1. Jim O'Kelley

      As I remarked in Spring 1903, if ever there were a time to try an early F Trieste, that was it.

      1. Brandon Fogel

        Conclusion: There’s never a good time for an early F Trieste. (Barring a very friendly alliance player in Russia, I suppose.)

        I wonder now if the status of the Black Sea also worked against me. Turkey had taken the Black in 02 and Russia expressed no interested in building a southern fleet in order to gain it himself. Perhaps a key to the early F Tri build is getting Russia to build an early southern fleet as well (also generally a bad idea).

        In fact, I wonder if an early Russian F Sev build is necessary for an AR to work, from Austria’s perspective. Without that, Austrian centers will always seem more accessible than Turkish ones.

        Your thoughts? Should Russian refusal to build F Sev in the first 2-3 years be a deal-breaker for Austria in an AR?

        1. Jake Trotta

          [quote name=”Brandon Fogel”]Conclusion: There’s never a good time for an early F Trieste….

          In fact, I wonder if an early Russian F Sev build is necessary for an AR to work, from Austria’s perspective. Without that, Austrian centers will always seem more accessible than Turkish ones.

          Your thoughts? Should Russian refusal to build F Sev in the first 2-3 years be a deal-breaker for Austria in an AR?[/quote]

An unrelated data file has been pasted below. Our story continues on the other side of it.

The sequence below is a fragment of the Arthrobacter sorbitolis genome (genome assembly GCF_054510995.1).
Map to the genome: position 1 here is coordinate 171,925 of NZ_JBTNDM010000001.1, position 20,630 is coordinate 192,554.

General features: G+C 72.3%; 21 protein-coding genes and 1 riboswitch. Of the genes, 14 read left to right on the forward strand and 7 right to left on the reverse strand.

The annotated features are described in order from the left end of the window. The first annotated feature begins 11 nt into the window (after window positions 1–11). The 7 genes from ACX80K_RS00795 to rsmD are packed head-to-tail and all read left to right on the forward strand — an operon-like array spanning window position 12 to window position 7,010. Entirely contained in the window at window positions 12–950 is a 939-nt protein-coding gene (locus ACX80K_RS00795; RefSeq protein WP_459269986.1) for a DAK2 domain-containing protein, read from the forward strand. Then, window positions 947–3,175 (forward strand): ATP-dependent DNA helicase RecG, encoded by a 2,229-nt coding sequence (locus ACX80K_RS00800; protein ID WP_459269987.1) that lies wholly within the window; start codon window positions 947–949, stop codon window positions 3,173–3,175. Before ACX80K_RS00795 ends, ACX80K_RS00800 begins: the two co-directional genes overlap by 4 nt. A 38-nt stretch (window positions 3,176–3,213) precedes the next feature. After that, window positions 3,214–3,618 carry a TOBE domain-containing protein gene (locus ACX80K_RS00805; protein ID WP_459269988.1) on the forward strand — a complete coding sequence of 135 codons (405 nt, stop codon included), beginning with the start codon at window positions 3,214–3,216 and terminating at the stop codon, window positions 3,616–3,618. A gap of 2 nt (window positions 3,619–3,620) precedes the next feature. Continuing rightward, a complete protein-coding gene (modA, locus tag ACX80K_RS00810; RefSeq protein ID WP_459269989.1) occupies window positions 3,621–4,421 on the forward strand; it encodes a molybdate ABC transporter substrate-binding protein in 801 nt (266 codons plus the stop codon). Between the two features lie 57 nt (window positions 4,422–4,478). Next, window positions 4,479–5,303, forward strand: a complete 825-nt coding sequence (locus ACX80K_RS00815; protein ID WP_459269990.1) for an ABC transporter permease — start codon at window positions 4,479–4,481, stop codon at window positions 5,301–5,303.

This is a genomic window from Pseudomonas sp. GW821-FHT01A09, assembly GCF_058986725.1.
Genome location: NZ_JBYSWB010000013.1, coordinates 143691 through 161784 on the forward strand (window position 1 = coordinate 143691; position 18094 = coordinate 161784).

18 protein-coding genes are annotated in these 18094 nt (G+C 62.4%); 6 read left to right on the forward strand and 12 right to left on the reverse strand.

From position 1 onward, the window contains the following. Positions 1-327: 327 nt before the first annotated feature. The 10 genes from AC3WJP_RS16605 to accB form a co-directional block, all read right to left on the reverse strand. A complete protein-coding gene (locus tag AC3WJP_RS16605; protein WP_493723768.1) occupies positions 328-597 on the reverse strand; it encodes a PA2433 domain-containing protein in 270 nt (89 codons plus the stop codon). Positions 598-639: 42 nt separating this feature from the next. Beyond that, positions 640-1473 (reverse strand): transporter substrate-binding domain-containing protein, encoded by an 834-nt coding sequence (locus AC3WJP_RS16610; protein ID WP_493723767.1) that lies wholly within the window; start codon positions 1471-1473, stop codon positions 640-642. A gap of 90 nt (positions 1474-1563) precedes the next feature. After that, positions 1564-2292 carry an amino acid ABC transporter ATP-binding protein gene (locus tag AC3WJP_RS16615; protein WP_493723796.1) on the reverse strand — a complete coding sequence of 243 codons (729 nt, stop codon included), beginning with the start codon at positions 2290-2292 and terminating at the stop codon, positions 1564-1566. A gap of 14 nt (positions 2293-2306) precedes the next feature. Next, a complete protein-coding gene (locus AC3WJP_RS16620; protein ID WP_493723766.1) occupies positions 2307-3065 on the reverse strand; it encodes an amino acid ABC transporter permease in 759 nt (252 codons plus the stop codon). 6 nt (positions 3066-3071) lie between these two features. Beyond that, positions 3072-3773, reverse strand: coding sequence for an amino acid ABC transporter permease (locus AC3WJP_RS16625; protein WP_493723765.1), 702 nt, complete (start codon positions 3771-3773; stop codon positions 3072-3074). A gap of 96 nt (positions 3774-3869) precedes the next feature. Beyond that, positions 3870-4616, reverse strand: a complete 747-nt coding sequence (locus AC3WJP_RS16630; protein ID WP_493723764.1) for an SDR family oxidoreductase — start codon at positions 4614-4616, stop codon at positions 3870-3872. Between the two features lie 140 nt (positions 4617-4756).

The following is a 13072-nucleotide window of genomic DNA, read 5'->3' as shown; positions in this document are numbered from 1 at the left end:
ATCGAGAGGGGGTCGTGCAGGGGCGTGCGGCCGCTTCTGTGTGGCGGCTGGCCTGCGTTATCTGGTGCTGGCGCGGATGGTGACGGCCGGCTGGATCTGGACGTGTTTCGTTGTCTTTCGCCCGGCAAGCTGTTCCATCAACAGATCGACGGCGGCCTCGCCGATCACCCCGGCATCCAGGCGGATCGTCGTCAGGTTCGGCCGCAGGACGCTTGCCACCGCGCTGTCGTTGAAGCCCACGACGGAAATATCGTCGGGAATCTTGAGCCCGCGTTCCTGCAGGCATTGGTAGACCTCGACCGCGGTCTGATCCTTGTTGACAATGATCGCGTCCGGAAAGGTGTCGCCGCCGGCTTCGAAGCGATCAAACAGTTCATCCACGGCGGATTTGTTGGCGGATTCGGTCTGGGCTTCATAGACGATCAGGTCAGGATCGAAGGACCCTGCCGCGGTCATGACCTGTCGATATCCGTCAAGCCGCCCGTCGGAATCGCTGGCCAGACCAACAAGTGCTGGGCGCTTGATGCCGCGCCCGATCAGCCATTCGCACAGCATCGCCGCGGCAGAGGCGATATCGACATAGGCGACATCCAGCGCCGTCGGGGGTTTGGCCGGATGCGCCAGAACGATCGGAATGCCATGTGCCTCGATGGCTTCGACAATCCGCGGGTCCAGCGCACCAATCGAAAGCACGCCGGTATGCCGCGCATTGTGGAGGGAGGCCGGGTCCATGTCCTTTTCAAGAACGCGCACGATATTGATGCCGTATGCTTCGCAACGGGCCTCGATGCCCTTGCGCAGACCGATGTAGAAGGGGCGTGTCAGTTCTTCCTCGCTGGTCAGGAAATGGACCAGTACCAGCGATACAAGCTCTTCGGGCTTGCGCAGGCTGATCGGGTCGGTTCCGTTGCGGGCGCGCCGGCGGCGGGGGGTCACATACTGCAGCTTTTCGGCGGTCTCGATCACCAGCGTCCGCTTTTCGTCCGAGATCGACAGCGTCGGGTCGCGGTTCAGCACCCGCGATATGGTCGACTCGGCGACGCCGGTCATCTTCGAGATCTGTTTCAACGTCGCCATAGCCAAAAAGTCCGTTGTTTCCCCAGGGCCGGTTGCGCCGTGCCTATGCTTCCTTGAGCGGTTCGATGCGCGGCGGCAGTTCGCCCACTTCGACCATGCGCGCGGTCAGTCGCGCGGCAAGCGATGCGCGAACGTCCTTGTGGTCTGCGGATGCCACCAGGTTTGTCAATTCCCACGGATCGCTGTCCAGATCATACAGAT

Well that doesn’t sound very “Zen of Diplomacy.”

          I think it can work (and most often does) without the second southern fleet. I find a lot of my ARs actually have Northern Fleet- Fleet Trieste builds happening simultaneously. Really, Eastern Alliances just have less of a script than those in the west. There’s more dots next to each other, it’s awkward, so each one is a little unique.

        2. Ted McClelland

          It seems like a bad idea to build F Tri unless a) you have a rock solid alliance or b) you plan to attack Italy. Since a was not the case, I assumed b. Any move it can make — to Venice, Adriatic or Albania — is threatening to Italy. If you had built an army and sent it off to Budapest or Serbia, I would have been much more inclined to throw everything at Munich.

          1. Ted McClelland

            alliance with Italy, I meant to say

    2. Jake Trotta

      [quote name=”Brandon Fogel”]